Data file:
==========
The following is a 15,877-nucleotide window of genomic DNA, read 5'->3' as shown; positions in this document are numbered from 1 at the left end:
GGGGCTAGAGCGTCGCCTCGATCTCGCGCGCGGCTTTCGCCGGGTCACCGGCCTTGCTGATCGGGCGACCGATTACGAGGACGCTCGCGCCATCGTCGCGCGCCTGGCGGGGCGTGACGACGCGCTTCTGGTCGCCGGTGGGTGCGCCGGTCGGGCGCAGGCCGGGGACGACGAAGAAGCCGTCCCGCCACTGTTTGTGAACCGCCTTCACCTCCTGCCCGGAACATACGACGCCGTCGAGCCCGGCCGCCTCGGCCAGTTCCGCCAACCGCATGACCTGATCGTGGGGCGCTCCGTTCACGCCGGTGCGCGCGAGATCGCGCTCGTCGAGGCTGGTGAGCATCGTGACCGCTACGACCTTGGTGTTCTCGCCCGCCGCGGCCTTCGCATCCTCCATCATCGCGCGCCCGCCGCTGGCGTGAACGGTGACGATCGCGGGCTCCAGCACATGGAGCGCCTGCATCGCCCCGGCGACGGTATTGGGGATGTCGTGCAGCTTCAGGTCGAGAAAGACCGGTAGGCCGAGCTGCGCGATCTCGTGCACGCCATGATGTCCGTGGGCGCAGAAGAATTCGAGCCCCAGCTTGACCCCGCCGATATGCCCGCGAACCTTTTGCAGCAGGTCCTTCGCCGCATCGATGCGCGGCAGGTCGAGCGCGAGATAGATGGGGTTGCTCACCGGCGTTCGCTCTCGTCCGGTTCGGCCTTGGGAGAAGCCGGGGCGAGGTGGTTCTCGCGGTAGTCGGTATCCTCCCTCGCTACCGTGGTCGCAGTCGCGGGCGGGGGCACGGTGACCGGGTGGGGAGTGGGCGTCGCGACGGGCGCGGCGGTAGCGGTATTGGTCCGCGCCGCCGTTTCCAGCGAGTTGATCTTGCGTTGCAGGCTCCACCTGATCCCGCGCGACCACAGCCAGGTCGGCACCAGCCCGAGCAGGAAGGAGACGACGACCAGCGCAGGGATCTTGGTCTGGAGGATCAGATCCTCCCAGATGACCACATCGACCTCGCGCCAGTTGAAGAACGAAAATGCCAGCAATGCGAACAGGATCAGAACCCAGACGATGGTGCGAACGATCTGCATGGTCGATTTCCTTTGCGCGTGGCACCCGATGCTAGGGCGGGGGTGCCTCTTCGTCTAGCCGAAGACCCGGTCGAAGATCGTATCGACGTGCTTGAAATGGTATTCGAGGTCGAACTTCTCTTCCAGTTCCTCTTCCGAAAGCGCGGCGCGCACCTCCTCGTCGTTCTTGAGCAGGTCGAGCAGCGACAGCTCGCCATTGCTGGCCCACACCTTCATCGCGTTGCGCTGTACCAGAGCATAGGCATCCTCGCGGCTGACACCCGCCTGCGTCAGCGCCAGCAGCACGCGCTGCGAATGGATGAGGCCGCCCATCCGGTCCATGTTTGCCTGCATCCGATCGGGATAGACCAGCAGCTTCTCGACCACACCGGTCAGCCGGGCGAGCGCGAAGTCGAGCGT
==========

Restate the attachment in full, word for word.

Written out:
The following is a 15,877-nucleotide window of genomic DNA, read 5'->3' as shown; positions in this document are numbered from 1 at the left end:
GGGGCTAGAGCGTCGCCTCGATCTCGCGCGCGGCTTTCGCCGGGTCACCGGCCTTGCTGATCGGGCGACCGATTACGAGGACGCTCGCGCCATCGTCGCGCGCCTGGCGGGGCGTGACGACGCGCTTCTGGTCGCCGGTGGGTGCGCCGGTCGGGCGCAGGCCGGGGACGACGAAGAAGCCGTCCCGCCACTGTTTGTGAACCGCCTTCACCTCCTGCCCGGAACATACGACGCCGTCGAGCCCGGCCGCCTCGGCCAGTTCCGCCAACCGCATGACCTGATCGTGGGGCGCTCCGTTCACGCCGGTGCGCGCGAGATCGCGCTCGTCGAGGCTGGTGAGCATCGTGACCGCTACGACCTTGGTGTTCTCGCCCGCCGCGGCCTTCGCATCCTCCATCATCGCGCGCCCGCCGCTGGCGTGAACGGTGACGATCGCGGGCTCCAGCACATGGAGCGCCTGCATCGCCCCGGCGACGGTATTGGGGATGTCGTGCAGCTTCAGGTCGAGAAAGACCGGTAGGCCGAGCTGCGCGATCTCGTGCACGCCATGATGTCCGTGGGCGCAGAAGAATTCGAGCCCCAGCTTGACCCCGCCGATATGCCCGCGAACCTTTTGCAGCAGGTCCTTCGCCGCATCGATGCGCGGCAGGTCGAGCGCGAGATAGATGGGGTTGCTCACCGGCGTTCGCTCTCGTCCGGTTCGGCCTTGGGAGAAGCCGGGGCGAGGTGGTTCTCGCGGTAGTCGGTATCCTCCCTCGCTACCGTGGTCGCAGTCGCGGGCGGGGGCACGGTGACCGGGTGGGGAGTGGGCGTCGCGACGGGCGCGGCGGTAGCGGTATTGGTCCGCGCCGCCGTTTCCAGCGAGTTGATCTTGCGTTGCAGGCTCCACCTGATCCCGCGCGACCACAGCCAGGTCGGCACCAGCCCGAGCAGGAAGGAGACGACGACCAGCGCAGGGATCTTGGTCTGGAGGATCAGATCCTCCCAGATGACCACATCGACCTCGCGCCAGTTGAAGAACGAAAATGCCAGCAATGCGAACAGGATCAGAACCCAGACGATGGTGCGAACGATCTGCATGGTCGATTTCCTTTGCGCGTGGCACCCGATGCTAGGGCGGGGGTGCCTCTTCGTCTAGCCGAAGACCCGGTCGAAGATCGTATCGACGTGCTTGAAATGGTATTCGAGGTCGAACTTCTCTTCCAGTTCCTCTTCCGAAAGCGCGGCGCGCACCTCCTCGTCGTTCTTGAGCAGGTCGAGCAGCGACAGCTCGCCATTGCTGGCCCACACCTTCATCGCGTTGCGCTGTACCAGAGCATAGGCATCCTCGCGGCTGACACCCGCCTGCGTCAGCGCCAGCAGCACGCGCTGCGAATGGATGAGGCCGCCCATCCGGTCCATGTTTGCCTGCATCCGATCGGGATAGACCAGCAGCTTCTCGACCACACCGGTCAGCCGGGCGAGCGCGAAGTCGAGCGT